“Well,” she said. “No one treats my friends that way and gets away with it.” She thought for another moment, scooping out the last bite of ice cream. “You’re going to go to New York, Katherine. I have connections that will be even better than any silly old reality show.”
I was encouraged by what she’d said, but as she slipped on her muck boots to head out the door I couldn’t help but wonder how on earth she was going to make it all come together.
The next day, I drove 200 miles back to the farm, where my bosses graciously accepted me back to work.
Earlier in the summer, I’d received an email from an agent for Once Upon A Time Actress, Matreya Scarrwener, requesting a custom design for an upcoming black-tie awards event in Vancouver, Canada.
I told her that I wouldn’t be able to take the job because I would be out of town.
Now that I wasn’t on an East-bound plane, I called her back to see if she still needed a dress. The event was happening six days from then, so I wouldn’t have time to make anything new, but one of the samples from Vancouver Fashion Week had caught her eye, so I sent it to her.
“You know, you can come to the event if you want,” she offered in one of the emails.
So I went.
From there I was invited to be featured on the event’s hosts’ T.V. show “eveRIAthing".
So I went.
Then I was invited to a networking event in Portland that was to take place while I was supposed to be in New York for filming. I wasn’t in New York though.
So I went.
From there I was invited to show at both Portland Fashion Council’s Rock the Runway and Portland Fashion Week.
So I went.
A week after Rock the Runway I was on the 20th floor of a high rise building on Fashion Avenue in New York City, shaking hands with the global merchandising director of Calvin Klein. My neighbor, Michele, had set up a week of appointments in the Big Apple with names such as Converse, IZOD, Nicole Miller, Ralph Lauren, and Salvatore Ferragamo — all through her connections with the dairy industry.
So I went.
From there I was offered internships, friendships, and invaluable advice.
So I accepted it.
The doors continued to open and I continued to walk through them, going to show after show, meeting after meeting. I walked though them slowly at first, checking every frame to make sure I wasn’t going to get my hopes dashed again, but soon I was running as fast as I could. Sometimes my face slammed into quickly closed doors, but now I knew better than to force an entry.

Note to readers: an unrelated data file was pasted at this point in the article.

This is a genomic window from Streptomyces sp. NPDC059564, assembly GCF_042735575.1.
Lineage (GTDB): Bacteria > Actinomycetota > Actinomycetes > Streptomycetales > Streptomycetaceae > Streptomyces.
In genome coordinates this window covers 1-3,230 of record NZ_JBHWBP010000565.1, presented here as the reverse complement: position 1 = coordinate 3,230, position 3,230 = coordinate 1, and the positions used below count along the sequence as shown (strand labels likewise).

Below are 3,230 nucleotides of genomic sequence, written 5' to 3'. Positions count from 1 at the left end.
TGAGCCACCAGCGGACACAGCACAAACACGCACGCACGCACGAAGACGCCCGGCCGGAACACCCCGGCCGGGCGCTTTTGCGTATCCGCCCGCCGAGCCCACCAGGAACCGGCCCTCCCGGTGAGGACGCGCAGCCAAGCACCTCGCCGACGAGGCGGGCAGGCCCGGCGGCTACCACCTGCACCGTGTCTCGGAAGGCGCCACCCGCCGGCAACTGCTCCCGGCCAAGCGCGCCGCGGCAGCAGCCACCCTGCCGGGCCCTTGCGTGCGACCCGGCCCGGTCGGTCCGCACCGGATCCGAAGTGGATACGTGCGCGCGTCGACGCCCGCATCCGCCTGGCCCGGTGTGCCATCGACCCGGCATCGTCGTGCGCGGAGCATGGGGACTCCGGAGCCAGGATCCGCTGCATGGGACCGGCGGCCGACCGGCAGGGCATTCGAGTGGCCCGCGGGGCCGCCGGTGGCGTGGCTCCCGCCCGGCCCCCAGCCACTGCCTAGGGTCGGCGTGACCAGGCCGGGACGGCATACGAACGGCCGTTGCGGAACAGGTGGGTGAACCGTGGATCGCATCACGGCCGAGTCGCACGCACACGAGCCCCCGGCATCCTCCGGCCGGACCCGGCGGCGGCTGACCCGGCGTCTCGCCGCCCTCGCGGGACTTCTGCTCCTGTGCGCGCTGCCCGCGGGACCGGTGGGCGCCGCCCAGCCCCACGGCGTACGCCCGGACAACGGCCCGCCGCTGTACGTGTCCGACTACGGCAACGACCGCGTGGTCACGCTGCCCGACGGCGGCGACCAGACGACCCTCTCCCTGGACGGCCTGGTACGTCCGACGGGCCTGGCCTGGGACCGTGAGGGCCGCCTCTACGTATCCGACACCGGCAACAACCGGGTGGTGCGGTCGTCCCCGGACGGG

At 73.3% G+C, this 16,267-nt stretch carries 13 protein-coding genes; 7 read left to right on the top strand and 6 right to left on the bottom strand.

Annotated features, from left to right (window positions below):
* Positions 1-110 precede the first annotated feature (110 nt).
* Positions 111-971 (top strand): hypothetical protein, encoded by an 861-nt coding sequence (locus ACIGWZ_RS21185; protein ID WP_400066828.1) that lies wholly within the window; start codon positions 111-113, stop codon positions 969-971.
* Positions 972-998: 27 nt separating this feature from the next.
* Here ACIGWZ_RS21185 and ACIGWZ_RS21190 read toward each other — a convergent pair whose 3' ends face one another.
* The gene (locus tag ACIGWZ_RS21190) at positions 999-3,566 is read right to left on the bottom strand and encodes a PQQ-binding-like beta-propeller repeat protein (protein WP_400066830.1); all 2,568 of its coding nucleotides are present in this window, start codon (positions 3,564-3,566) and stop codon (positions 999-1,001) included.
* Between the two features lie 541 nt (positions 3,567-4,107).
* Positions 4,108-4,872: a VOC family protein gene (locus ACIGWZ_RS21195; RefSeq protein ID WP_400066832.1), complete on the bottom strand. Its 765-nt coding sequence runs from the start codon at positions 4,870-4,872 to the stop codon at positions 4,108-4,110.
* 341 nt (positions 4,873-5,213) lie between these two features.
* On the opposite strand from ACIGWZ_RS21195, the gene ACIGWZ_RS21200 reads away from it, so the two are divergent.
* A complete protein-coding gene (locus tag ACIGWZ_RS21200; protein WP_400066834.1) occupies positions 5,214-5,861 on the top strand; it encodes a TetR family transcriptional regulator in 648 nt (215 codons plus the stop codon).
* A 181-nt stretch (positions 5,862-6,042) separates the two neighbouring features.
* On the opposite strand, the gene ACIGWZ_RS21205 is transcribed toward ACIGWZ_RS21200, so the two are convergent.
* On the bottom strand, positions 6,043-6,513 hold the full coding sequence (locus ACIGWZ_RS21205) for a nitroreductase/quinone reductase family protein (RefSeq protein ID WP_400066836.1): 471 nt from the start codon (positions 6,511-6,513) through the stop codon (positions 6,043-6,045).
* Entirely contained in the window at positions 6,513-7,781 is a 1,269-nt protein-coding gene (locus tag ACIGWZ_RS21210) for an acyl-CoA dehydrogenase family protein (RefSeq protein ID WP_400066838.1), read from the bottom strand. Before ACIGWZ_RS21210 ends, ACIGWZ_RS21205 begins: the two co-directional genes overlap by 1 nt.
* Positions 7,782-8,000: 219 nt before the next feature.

So I’d dust myself off, staunch the nosebleed, and find a different door.
Some doors were bright and exciting, but closed. Others were dark and narrow, but cracked open enough for me to crawl through.
One of the most important open doors came in the form of an egg. A hardboiled egg, to be exact (but we’ll get to that in the next blogpost).
There were rides in pink stretch limos, but there were also 12 page college papers to write. Some doors brought camera lights and glittering gemstones, but others brought lightning flashes and boulders so heavy I could hardly carry them on through to the next door.
But I never had to carry them alone.
My family, my friends, and my community were there every step of the way. Whenever I felt my feet slip, someone was there to lessen my load.
So what am I getting at here?
Project Runway Junior was a door that I thought God had opened for me. It was a door I wanted to walk through. It promised scholarships, job opportunities, and connections that would make my future in fashion so much easier. When the door slammed in my face, I was confused. I had been so convinced it was the right thing to do that I had spent a tremendous amount of time and effort moving in that direction.
It wasn’t fair to close the door when I was two short days from getting to go through it.
After I’d been cut from the show, I told God I wouldn’t be upset, so long as He would just show me why He’d let the door close in that way.
And boy, did He show me.
And all of those doors that have opened for me in the past year? From dressing an actress for red carpet events to standing face to face with Nicole Miller — all of those doors?
They all opened because I hadn’t gone to New York for Project Runway. I may have fallen on my face, but the dreams that God was dreaming for me were so much brighter than anything I could have gained from a spot in the superficial realm of reality T.V.
At a moment when I’d felt so betrayed and confused, I’d wanted to throw things and I’d wanted to be angry. I decided that while it's fun to dream for myself, how much bigger can my life be if I let the Maker of the stars dream for me?